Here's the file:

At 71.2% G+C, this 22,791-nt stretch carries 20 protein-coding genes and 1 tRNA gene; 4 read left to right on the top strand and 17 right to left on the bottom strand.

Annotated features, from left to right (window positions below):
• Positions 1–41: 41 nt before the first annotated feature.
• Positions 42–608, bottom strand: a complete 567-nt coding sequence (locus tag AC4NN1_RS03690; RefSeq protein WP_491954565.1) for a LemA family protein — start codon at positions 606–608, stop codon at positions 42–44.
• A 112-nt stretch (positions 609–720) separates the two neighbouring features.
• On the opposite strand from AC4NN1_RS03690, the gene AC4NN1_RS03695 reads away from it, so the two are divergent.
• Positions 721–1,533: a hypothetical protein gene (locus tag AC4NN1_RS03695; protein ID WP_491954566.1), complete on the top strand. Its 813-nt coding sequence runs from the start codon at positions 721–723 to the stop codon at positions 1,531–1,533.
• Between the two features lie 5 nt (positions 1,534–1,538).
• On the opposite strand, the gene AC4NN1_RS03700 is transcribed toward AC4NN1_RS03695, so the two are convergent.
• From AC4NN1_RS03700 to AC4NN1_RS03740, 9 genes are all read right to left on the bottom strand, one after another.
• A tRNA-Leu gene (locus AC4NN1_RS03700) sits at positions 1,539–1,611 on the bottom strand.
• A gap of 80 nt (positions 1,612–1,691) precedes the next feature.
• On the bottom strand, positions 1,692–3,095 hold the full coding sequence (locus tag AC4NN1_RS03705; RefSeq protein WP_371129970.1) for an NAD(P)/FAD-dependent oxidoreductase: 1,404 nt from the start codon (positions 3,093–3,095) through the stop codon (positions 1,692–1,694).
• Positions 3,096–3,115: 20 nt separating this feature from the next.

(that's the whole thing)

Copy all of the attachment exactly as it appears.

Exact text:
At 71.2% G+C, this 22,791-nt stretch carries 20 protein-coding genes and 1 tRNA gene; 4 read left to right on the top strand and 17 right to left on the bottom strand.

Annotated features, from left to right (window positions below):
• Positions 1–41: 41 nt before the first annotated feature.
• Positions 42–608, bottom strand: a complete 567-nt coding sequence (locus tag AC4NN1_RS03690; RefSeq protein WP_491954565.1) for a LemA family protein — start codon at positions 606–608, stop codon at positions 42–44.
• A 112-nt stretch (positions 609–720) separates the two neighbouring features.
• On the opposite strand from AC4NN1_RS03690, the gene AC4NN1_RS03695 reads away from it, so the two are divergent.
• Positions 721–1,533: a hypothetical protein gene (locus tag AC4NN1_RS03695; protein ID WP_491954566.1), complete on the top strand. Its 813-nt coding sequence runs from the start codon at positions 721–723 to the stop codon at positions 1,531–1,533.
• Between the two features lie 5 nt (positions 1,534–1,538).
• On the opposite strand, the gene AC4NN1_RS03700 is transcribed toward AC4NN1_RS03695, so the two are convergent.
• From AC4NN1_RS03700 to AC4NN1_RS03740, 9 genes are all read right to left on the bottom strand, one after another.
• A tRNA-Leu gene (locus AC4NN1_RS03700) sits at positions 1,539–1,611 on the bottom strand.
• A gap of 80 nt (positions 1,612–1,691) precedes the next feature.
• On the bottom strand, positions 1,692–3,095 hold the full coding sequence (locus tag AC4NN1_RS03705; RefSeq protein WP_371129970.1) for an NAD(P)/FAD-dependent oxidoreductase: 1,404 nt from the start codon (positions 3,093–3,095) through the stop codon (positions 1,692–1,694).
• Positions 3,096–3,115: 20 nt separating this feature from the next.